The Trivia Page

    As with any great game, there are lots of facts, legends, and space lore about them.  Here are a few items to pique your interest...

The were four laser sounds programmed into FFE. However, only three were activated in the game (beam and plasma are identical).   Here are my WAV versions of the way the sounds "should have played".
Pulse Pulse Beam Beam Plasma Plasma Mining Mining
The original Elite, written by Ian Bell and David Braben for the U.K. BBC Micro computer, was written as a hobby while they were attending the University of Cambridge.
Before Elite, Ian Bell wrote Freefall for the BBC Micro (published by Acornsoft). The game was set inside an octagonal space station like the Elite Coriolis stations.
In Korean, Elite literally means, "endless monsoon".
In 1985 and 1986 Firebird Software in the U.K. held an Elite Tournament. The player started from scratch, and had 2.5 hours to reach the highest combat rating, and most number of credits possible. Thousands of players participated from many countries around the world.
Except for Archimedes Elite, Sinclair Spectrum, and BBC Micro versions <3> which did not have music, Strauss's Blue Danube is the music used for the docking and landing sequences.  The idea came from the docking sequence in the movie 2001: A Space Odyssey.
The original Elite Theme was written by Aiden Bell, Ian Bell's brother. Aiden is a composer, actor, and theatrical producer.
The Cobra Mark III got its name from the concept of designing the ship to resemble the head of a cobra snake.  The asp names for the other ships were an expansion of the original idea.
The shape for the Cobra Mark III was actually created before the Cobra Mark I. <1>
Commander Jameson was in homage to Jamison, the character from Traveller, a favorite RPG board game of Ian's, which also inspired elements of Elite such as the government and economic planetary types.
Elite has eight galaxies to explore. However, a ninth galaxy is mentioned in the coding. Ian Bell put this in as a surprise for any one who got there by hacking the code. The galaxy is identical to the first.
The Amiga version of Elite included a built-in Hex Editor.
The Amiga version of Frontier First Encounters was never completed. It had been planned for a summer 1995 release for the Amiga A1200, A4000, and CD32 systems.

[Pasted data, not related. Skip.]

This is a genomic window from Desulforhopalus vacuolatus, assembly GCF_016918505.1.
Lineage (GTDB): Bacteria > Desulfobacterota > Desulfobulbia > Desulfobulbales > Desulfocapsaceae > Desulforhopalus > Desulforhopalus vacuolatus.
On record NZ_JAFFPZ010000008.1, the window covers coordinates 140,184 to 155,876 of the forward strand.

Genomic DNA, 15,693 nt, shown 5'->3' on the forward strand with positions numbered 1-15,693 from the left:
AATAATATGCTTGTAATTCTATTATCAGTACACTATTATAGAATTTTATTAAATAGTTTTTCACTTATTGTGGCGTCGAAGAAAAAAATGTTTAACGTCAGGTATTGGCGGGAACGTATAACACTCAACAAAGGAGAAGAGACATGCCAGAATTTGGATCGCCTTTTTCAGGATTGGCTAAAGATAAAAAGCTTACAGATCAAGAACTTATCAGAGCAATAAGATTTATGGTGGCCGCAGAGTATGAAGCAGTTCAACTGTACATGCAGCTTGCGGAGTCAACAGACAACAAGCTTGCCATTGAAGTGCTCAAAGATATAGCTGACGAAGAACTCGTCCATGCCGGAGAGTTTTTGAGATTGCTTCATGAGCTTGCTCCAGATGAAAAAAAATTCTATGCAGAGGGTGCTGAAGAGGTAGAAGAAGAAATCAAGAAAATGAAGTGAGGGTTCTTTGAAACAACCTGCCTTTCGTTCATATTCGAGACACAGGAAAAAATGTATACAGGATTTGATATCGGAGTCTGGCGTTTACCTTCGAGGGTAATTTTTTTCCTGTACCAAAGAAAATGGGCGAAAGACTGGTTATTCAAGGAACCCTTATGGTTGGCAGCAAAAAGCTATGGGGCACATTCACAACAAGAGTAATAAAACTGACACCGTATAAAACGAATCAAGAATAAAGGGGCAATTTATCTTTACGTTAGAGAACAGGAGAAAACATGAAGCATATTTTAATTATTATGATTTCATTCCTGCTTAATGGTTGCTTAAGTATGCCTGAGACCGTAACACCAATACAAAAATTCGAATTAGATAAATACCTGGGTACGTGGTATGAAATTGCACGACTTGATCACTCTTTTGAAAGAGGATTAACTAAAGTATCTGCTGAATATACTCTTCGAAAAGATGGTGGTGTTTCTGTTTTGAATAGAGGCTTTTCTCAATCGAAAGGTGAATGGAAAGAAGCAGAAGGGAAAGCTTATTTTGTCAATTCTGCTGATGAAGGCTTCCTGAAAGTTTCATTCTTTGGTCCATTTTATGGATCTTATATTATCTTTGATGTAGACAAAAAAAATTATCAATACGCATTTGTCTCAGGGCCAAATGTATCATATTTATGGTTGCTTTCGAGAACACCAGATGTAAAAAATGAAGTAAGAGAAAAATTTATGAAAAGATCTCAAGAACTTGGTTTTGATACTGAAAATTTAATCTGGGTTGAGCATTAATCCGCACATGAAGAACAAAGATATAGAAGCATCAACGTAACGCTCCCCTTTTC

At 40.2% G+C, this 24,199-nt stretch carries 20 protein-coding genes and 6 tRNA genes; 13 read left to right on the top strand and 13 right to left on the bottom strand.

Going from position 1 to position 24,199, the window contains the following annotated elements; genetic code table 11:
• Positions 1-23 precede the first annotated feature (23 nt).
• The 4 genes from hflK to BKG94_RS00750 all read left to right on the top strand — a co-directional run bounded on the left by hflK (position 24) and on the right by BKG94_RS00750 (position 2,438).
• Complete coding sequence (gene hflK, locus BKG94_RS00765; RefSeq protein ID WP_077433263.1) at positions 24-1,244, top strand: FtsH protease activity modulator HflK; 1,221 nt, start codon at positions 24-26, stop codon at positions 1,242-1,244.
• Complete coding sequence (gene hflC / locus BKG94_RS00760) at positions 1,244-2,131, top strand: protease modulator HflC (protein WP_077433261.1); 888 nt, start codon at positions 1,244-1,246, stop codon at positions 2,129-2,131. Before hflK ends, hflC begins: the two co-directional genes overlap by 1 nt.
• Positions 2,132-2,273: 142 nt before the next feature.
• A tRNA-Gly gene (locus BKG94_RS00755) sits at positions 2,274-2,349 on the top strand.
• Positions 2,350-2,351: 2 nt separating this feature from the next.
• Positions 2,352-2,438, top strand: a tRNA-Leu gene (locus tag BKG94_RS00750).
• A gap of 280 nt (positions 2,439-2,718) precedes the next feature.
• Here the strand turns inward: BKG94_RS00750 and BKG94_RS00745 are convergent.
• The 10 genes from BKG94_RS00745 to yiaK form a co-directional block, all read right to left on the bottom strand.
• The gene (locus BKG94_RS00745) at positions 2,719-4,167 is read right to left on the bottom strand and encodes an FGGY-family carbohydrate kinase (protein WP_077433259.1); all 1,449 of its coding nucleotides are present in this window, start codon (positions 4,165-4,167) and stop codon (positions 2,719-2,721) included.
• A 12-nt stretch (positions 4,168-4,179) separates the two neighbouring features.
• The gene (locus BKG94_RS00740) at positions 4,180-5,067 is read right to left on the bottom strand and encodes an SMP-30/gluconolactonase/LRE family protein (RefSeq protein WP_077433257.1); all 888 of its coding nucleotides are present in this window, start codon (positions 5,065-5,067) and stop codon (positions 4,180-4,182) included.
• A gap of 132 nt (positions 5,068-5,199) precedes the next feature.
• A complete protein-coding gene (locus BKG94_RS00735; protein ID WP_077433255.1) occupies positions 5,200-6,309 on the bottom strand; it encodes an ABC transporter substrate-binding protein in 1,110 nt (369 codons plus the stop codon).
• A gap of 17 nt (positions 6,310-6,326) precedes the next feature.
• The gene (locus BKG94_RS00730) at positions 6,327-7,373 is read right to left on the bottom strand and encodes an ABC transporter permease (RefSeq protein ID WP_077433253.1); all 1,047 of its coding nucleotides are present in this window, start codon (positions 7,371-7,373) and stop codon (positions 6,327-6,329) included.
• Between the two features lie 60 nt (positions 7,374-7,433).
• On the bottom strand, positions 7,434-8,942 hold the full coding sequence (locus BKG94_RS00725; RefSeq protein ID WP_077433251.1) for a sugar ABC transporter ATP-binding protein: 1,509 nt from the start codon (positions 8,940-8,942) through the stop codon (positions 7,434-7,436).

The IBM version of Elite Plus displayed a great graphic for obtaining the Elite rating.
The space stations on the IBM version of Elite Plus rotate in the opposite direction to those in most of the other 8 bit versions of the game. <2>
The "Trumbles" mission in Elite was added to pay homage to the Star Trek TV episode The Trouble with Tribbles. It was also to Douglas Trumbull, creator of the special video effects in the movie 2001: A Space Odyssey. In 1972 Mr. Trumbull went on to direct the classic space movie, Silent Running, starring Bruce Dern.
The 16 bit versions of the game included a "Cloaking Device" (masking device in Elite Plus), which rendered your ship invisible for a short period. A program address was alloted in the Frontier versions, but the item was not included in the games.
Contrary to the manual, Elite never had "Space Dredgers" in any versions of the game.
Frontier Elite II included coding for the buying/selling of ship hulls and insurance, and escort duty for convoys. They were not completed, and never activated in the final release.
The Energy Booster Unit description, "The Coppertop. No other looks like it, or lasts like it.", came from a popular Duracell commercial in the 1970s. The graphic for the Energy Booster Unit in Elite Plus even looks like two Duracell AA Batteries.
The Pulse and Beam laser descriptions made reference to "Ingram", a weapons manufacturer. Their machine gun gained world-wide popularity in the movie Mc-Q starring John Wayne.
The planetary descriptions "Froody", Hoopy, and Zero G Cricket" came from the novel The Hitchhiker's Guide to the Galaxy by Douglas N. Adams. <2>
"Surgical Spares" was under consideration as one of the trading commodities in Elite. It was rejected by the publisher as being too grim for the final release of the game.
The NES Elite Slaves was changed to Robot Slaves to meet strict Nintendo content restrictions.
The "local area" of the Frontier version's universe is very accurate, and has been used by students at a college of astronomy for their studies.
The E.C.M. system in Arc Elite is manufactured by "Brell & Baben", in reference to the authors, Bell and Braben. Years later, people are still referring to Braben as Baben in newsgroup messages. <1>
The Elite Boa description "Largely developed out of the recommendations left by Commodore Monty, a Python Captain of 40 years experience" refers to the BBC TV show Monty Python's Flying Circus. <2>
Warren Burch, a programmer for Arc Elite, was very upset with the pink coloured Boa II ship. He tried, and failed, to get away with not coding it into the game. The datacard for the ship says that "Berch Industries on Birera will respray any Boa." <1>
The Copperhead ship in Arc Elite is the same as the player ship in Zarch Virus I. <1>
In Frontier the farthest known populated system from Sol is Adaqu at coordinates [-4709, -4424], a distance of 51,869.71 light years. It is an Independent Corporate mining state with starport Lee located on O'Rourke's Legacy.
Finally, a little personal Frontier First Encounters trivia. See the graphic below. Imagine my surprise as I check into a station BBS, only to find someone actually looking for me! Note that the background is one of the custom designs you can download on my Utilities page.
That's my name!
<1>    submitted by Graham Thurwell.
<2>    submitted by Ian Gillman.
<3>    submitted by Damien Guard.

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